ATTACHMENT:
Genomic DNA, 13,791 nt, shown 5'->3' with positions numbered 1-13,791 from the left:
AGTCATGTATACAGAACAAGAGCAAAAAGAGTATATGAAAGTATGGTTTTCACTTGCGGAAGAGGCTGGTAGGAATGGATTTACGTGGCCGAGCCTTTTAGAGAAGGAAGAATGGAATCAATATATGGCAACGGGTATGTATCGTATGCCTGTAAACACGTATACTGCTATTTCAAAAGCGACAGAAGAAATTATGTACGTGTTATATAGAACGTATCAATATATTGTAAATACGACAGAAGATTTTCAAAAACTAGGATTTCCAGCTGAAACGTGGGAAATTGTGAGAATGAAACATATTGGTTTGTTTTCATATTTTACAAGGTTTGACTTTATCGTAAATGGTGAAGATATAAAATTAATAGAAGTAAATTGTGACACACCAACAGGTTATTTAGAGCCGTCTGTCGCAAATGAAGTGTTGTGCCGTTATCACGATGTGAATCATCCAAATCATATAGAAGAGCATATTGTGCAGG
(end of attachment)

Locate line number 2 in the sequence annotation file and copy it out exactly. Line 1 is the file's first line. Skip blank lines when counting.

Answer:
AGTCATGTATACAGAACAAGAGCAAAAAGAGTATATGAAAGTATGGTTTTCACTTGCGGAAGAGGCTGGTAGGAATGGATTTACGTGGCCGAGCCTTTTAGAGAAGGAAGAATGGAATCAATATATGGCAACGGGTATGTATCGTATGCCTGTAAACACGTATACTGCTATTTCAAAAGCGACAGAAGAAATTATGTACGTGTTATATAGAACGTATCAATATATTGTAAATACGACAGAAGATTTTCAAAAACTAGGATTTCCAGCTGAAACGTGGGAAATTGTGAGAATGAAACATATTGGTTTGTTTTCATATTTTACAAGGTTTGACTTTATCGTAAATGGTGAAGATATAAAATTAATAGAAGTAAATTGTGACACACCAACAGGTTATTTAGAGCCGTCTGTCGCAAATGAAGTGTTGTGCCGTTATCACGATGTGAATCATCCAAATCATATAGAAGAGCATATTGTGCAGG